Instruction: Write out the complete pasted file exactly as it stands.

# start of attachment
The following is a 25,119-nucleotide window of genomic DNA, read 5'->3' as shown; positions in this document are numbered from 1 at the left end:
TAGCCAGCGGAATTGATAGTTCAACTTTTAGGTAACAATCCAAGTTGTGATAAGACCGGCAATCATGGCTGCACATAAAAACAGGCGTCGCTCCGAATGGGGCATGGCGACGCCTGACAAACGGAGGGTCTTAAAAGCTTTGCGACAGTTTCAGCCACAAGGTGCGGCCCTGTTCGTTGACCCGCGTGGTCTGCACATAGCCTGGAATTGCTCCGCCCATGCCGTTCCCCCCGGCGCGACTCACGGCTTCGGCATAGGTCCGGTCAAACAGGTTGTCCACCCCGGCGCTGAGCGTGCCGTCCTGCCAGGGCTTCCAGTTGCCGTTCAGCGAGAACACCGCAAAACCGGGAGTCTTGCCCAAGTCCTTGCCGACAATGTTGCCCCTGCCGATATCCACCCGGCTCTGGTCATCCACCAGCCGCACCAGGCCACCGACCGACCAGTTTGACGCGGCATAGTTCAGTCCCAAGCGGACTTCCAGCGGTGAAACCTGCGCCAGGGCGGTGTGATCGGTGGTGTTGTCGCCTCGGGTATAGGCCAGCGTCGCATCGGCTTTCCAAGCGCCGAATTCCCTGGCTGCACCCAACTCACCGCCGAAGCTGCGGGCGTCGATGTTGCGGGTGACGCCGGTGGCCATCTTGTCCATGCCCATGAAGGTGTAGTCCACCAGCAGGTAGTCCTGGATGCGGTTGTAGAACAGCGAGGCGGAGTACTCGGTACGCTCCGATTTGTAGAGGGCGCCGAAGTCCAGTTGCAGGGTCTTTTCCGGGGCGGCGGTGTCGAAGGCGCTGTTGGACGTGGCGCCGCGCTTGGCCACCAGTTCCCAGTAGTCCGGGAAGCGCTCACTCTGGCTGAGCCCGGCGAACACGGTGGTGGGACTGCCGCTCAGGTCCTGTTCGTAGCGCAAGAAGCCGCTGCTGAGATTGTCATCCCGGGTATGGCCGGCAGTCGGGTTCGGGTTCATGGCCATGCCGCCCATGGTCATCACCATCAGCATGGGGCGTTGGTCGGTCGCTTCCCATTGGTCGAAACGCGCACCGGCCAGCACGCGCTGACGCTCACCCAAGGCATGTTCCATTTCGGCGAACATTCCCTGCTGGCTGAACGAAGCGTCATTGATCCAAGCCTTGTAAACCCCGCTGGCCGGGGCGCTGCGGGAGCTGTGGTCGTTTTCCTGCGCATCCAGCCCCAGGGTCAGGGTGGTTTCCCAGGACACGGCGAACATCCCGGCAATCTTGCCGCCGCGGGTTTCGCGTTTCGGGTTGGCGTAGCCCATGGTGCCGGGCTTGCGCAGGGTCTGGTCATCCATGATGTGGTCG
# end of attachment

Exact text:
The following is a 25,119-nucleotide window of genomic DNA, read 5'->3' as shown; positions in this document are numbered from 1 at the left end:
TAGCCAGCGGAATTGATAGTTCAACTTTTAGGTAACAATCCAAGTTGTGATAAGACCGGCAATCATGGCTGCACATAAAAACAGGCGTCGCTCCGAATGGGGCATGGCGACGCCTGACAAACGGAGGGTCTTAAAAGCTTTGCGACAGTTTCAGCCACAAGGTGCGGCCCTGTTCGTTGACCCGCGTGGTCTGCACATAGCCTGGAATTGCTCCGCCCATGCCGTTCCCCCCGGCGCGACTCACGGCTTCGGCATAGGTCCGGTCAAACAGGTTGTCCACCCCGGCGCTGAGCGTGCCGTCCTGCCAGGGCTTCCAGTTGCCGTTCAGCGAGAACACCGCAAAACCGGGAGTCTTGCCCAAGTCCTTGCCGACAATGTTGCCCCTGCCGATATCCACCCGGCTCTGGTCATCCACCAGCCGCACCAGGCCACCGACCGACCAGTTTGACGCGGCATAGTTCAGTCCCAAGCGGACTTCCAGCGGTGAAACCTGCGCCAGGGCGGTGTGATCGGTGGTGTTGTCGCCTCGGGTATAGGCCAGCGTCGCATCGGCTTTCCAAGCGCCGAATTCCCTGGCTGCACCCAACTCACCGCCGAAGCTGCGGGCGTCGATGTTGCGGGTGACGCCGGTGGCCATCTTGTCCATGCCCATGAAGGTGTAGTCCACCAGCAGGTAGTCCTGGATGCGGTTGTAGAACAGCGAGGCGGAGTACTCGGTACGCTCCGATTTGTAGAGGGCGCCGAAGTCCAGTTGCAGGGTCTTTTCCGGGGCGGCGGTGTCGAAGGCGCTGTTGGACGTGGCGCCGCGCTTGGCCACCAGTTCCCAGTAGTCCGGGAAGCGCTCACTCTGGCTGAGCCCGGCGAACACGGTGGTGGGACTGCCGCTCAGGTCCTGTTCGTAGCGCAAGAAGCCGCTGCTGAGATTGTCATCCCGGGTATGGCCGGCAGTCGGGTTCGGGTTCATGGCCATGCCGCCCATGGTCATCACCATCAGCATGGGGCGTTGGTCGGTCGCTTCCCATTGGTCGAAACGCGCACCGGCCAGCACGCGCTGACGCTCACCCAAGGCATGTTCCATTTCGGCGAACATTCCCTGCTGGCTGAACGAAGCGTCATTGATCCAAGCCTTGTAAACCCCGCTGGCCGGGGCGCTGCGGGAGCTGTGGTCGTTTTCCTGCGCATCCAGCCCCAGGGTCAGGGTGGTTTCCCAGGACACGGCGAACATCCCGGCAATCTTGCCGCCGCGGGTTTCGCGTTTCGGGTTGGCGTAGCCCATGGTGCCGGGCTTGCGCAGGGTCTGGTCATCCATGATGTGGTCG